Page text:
In our study, no association between YKL-40 and CCL22 was found, although the levels of CCL22 in the NA and PGA groups were significantly elevated compared with EA. There are controversies surrounding whether CCL20 belongs to Type 1 or Type 2 inflammation. Some studies indicate that CCL22 is a T2 inflammation biomarker [56, 57], but earlier study [58] found that CCL22 produced by microglia could regulate Th1-mediated central nervous system inflammation by facilitating the homing of Th2 and, possibly, regulatory T cells into the lesion site, which illustrates the complexities of the functions of CCL22. Our analysis of the four-week cohort dataset, found that asthma patients with NEA were relatively insensitive to asthma medication regimens, confirming clinical evidence that the NEA group generally responds poorly to corticosteroid treatment, which has little effect in reducing symptoms and restoring lung function [38, 5961]. In molecular aspects, the elevated expression of non-T2 biomarkers such as IL-1β and IL-6 in NEA could play key roles in the lack of treatment responsiveness in NEA compared with EA [2]. Accordingly, this study indicated that YKL-40 may be an independent biomarker in predicting treatment responders, which is also supported by recently published studies [18, 22, 62]. Indeed, patients taking higher doses of ICS are also those with higher levels of YKL-40, suggesting that YKL-40 release is refractory to steroid treatment [18, 22, 62].

Asthma exacerbations, especially severe events, are periods of excess pathological and functional changes in the airways that have been proposed to induce airway remodeling [6365]. Serum YKL-40 has been used as a surrogate marker for airway remodeling in asthma [16, 17]. Our study is the first in a prospective cohort design to find that serum YKL-40 is associated with increased risk of moderate to severe asthma exacerbations after adjusting for gender, age, BMI, baseline FEV1% predicted and ICS dose. We concluded that YKL-40 is a predictor of moderate-severe asthma exacerbation. However, we did not observe relationships between serum YKL-40 and severe exacerbations including hospitalizations and emergency department visits. This may be explained by several reasons. Firstly, in our study, a total of 21/109 (19.3%) patients who underwent moderate to severe exacerbations within the 12-month follow-up, the percentage seems unusually low, this may result from the fact that the majority of the asthmatic patients (87%) recruited had mild-to-moderate asthma in this cohort. Secondly, the relatively small sample size in our study may not be enough to assess the relationship of YKL-40 with severe exacerbations. However, Gomez et al. indicated that elevated serum YKL-40 levels were associated with two distinct clinical asthma phenotypes: one with irreversible airway obstruction and the other with severe exacerbations [20]. This issue therefore requires further investigations with a large cohort to confirm the association between serum YKL-40 and severe exacerbation risk.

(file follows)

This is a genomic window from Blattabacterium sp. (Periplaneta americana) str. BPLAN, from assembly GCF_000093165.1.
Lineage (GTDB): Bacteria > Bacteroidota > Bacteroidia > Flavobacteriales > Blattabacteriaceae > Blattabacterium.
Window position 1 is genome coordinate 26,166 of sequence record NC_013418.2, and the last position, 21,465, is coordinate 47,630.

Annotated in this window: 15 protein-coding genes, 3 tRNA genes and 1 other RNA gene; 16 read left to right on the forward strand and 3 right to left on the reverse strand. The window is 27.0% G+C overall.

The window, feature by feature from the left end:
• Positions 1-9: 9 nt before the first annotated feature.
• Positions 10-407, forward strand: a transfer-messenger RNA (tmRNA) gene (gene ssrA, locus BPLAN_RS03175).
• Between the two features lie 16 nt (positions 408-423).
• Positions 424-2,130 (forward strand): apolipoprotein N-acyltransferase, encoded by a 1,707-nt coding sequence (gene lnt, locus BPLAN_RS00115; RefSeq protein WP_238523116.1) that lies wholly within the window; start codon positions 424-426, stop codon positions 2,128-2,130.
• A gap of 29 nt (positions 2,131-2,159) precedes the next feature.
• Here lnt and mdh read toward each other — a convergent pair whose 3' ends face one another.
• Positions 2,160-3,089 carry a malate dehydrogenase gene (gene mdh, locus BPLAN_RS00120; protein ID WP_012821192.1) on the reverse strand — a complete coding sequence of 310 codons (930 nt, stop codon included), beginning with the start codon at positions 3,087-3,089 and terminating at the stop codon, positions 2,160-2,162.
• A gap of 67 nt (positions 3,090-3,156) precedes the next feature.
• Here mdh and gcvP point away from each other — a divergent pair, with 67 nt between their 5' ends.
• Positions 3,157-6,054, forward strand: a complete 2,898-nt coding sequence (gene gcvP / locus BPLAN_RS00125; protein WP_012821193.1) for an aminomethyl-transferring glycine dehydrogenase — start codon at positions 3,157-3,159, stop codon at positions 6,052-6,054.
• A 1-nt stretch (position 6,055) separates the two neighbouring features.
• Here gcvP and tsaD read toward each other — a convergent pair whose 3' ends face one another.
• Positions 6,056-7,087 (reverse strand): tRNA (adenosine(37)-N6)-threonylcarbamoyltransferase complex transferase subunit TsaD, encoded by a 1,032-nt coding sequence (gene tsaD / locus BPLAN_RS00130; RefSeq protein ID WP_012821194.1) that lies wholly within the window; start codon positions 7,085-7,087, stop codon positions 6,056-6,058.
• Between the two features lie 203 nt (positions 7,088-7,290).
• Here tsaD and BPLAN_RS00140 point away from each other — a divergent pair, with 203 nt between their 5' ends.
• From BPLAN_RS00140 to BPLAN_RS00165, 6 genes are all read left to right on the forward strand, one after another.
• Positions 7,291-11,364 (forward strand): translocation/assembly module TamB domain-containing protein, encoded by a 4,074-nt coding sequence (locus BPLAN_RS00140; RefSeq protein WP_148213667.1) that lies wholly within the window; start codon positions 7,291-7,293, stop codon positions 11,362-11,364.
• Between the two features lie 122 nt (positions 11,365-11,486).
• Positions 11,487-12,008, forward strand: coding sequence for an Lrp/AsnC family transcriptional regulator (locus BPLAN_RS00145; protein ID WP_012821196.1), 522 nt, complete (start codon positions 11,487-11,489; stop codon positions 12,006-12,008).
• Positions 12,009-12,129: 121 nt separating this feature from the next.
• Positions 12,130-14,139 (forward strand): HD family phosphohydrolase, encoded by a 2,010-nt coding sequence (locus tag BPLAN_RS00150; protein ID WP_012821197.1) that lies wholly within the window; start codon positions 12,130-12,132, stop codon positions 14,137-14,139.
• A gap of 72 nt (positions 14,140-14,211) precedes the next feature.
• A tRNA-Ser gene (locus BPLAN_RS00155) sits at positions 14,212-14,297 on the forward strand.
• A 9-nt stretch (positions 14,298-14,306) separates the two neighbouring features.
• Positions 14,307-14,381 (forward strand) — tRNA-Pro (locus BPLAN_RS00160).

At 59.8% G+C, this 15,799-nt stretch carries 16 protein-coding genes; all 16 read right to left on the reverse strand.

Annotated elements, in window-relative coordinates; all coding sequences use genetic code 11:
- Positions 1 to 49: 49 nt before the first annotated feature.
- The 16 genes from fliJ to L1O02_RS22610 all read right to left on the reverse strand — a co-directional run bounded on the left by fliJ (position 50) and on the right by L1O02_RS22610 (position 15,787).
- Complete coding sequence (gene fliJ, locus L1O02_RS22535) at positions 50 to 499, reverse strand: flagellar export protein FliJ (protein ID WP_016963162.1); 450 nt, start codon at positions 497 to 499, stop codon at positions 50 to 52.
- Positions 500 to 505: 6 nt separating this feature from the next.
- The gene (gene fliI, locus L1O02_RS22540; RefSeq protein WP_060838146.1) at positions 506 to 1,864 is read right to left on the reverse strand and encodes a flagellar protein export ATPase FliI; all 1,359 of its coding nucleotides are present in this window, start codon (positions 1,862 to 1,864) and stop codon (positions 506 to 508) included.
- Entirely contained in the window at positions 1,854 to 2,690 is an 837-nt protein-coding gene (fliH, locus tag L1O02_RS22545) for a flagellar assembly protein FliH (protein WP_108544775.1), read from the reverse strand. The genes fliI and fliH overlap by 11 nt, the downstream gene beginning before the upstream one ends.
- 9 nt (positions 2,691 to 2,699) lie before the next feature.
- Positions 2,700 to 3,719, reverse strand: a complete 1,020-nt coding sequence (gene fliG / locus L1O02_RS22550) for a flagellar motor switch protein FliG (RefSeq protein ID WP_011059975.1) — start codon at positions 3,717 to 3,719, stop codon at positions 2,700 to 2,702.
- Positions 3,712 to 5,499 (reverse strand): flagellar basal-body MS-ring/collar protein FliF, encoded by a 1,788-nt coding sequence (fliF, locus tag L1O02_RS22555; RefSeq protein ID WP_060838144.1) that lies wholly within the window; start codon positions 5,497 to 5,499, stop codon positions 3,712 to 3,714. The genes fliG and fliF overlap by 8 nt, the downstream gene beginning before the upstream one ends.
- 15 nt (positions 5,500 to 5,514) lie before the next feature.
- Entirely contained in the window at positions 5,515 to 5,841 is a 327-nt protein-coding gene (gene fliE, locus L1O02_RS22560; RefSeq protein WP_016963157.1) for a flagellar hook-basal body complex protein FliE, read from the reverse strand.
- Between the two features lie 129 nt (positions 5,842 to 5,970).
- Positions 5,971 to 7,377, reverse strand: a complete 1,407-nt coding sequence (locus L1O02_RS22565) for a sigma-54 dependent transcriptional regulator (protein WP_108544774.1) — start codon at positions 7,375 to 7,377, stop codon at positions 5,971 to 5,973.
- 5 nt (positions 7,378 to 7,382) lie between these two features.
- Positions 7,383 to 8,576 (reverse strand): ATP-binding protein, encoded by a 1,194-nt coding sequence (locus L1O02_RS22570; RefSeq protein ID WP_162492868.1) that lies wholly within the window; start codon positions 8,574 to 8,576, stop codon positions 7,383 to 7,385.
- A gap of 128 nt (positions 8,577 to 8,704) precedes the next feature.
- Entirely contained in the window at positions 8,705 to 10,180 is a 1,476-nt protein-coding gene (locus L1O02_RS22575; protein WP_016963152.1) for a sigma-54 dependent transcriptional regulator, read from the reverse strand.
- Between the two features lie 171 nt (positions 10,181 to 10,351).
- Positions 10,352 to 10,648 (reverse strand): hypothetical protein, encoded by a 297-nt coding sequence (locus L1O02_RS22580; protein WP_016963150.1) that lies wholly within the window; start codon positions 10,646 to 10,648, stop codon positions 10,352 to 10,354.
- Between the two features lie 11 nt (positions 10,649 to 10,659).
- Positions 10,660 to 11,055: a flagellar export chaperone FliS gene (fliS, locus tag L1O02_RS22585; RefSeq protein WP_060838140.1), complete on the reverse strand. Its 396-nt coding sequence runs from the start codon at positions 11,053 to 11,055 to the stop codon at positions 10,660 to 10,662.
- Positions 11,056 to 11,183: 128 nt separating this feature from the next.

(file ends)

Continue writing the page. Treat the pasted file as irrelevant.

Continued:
Our study has considerable strengths. Firstly, the methods of assessment including lung function testing and sputum induction and had standard procedures according to the ASAN programme [29]. Secondly, sputum differential cell counts were performed by two well-trained laboratory researchers, and the results had near-perfect agreement (between 80.33–100.00% with Kappa from 0.722 to 1.00). This study also has several limitations that need to be addressed. Firstly, YKL-40 levels were measured only once during the one-year cohort study, which led that we could not explore whether serum YKL-40 level was an invariant characteristic despite asthma medication regimens. Others reported that the variability of serum YKL-40 over time was relatively low [22]. Secondly, our study lacked healthy subjects as the control group, although recently published studies found that serum YKL-40 levels in asthma patients were higher than healthy controls [22, 48]. Thirdly, we did not detect YKL-40 levels in different matrices such as plasma, sputum or urine, and analyze their relationships with inflammatory phenotypes of asthma because it was not the scope of this study. Fourthly, the percentage of severe asthma included in our study seemed unusually low, and we did not observe any correlation between YKL-40 and severe asthma. Fifthly, our study did not assess nucleotide variations in CHI3L1 (gene encoding YKL-40) to explore the genotypes of YKL-40. Further experimental studies using accurate mouse models that recapitulate the critical features of severe asthma [28, 66] and exacerbations [67], and the use of genetically modified mice would help to understand the role of YKL-40 in pathogenesis and its use as a biomarker of specific disease features [23].

Conclusions

In conclusion, we identified serum YKL-40 as a blood biomarker of NEA and demonstrated that it is associated with exacerbation and heterogeneity in response to one-month of asthma medication regimens that is in turn linked to inflammatory phenotypes. Serum YKL-40 positively correlated with non-T2 inflammatory signatures such as IL-1β and IL-6, which predicts insensitive responses to asthma treatment. This study suggests that serum YKL-40 is a novel promising biomarker of asthma inflammatory phenotypes with clinical relevance. Further studies are needed to assess whether monitoring YKL-40 levels could facilitate more accurate and successful clinical interventions.

Notes

Abbreviations

ACO: 

Asthma–chronic obstructive pulmonary disease overlap

ACQ: 

Asthma control questionnaire

aOR: 

Adjusted odds ratio

AQLQ: